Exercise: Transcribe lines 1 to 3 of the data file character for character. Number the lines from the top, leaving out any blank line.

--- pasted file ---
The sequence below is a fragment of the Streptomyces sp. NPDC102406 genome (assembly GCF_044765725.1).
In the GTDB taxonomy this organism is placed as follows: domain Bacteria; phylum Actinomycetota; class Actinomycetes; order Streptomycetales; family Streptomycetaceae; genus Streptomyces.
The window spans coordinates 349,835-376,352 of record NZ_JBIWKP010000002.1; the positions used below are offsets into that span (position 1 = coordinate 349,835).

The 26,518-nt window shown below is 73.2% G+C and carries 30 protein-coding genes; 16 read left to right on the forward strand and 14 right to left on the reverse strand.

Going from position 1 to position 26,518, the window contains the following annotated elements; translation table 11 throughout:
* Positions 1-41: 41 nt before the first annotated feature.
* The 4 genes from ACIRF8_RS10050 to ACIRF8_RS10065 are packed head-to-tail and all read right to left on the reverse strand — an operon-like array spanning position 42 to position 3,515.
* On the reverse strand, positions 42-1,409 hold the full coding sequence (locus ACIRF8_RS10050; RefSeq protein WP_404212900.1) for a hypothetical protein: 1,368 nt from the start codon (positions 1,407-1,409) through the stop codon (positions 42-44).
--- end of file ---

The sequence below is a fragment of the Streptomyces sp. NPDC102406 genome (assembly GCF_044765725.1).
In the GTDB taxonomy this organism is placed as follows: domain Bacteria; phylum Actinomycetota; class Actinomycetes; order Streptomycetales; family Streptomycetaceae; genus Streptomyces.
The window spans coordinates 349,835-376,352 of record NZ_JBIWKP010000002.1; the positions used below are offsets into that span (position 1 = coordinate 349,835).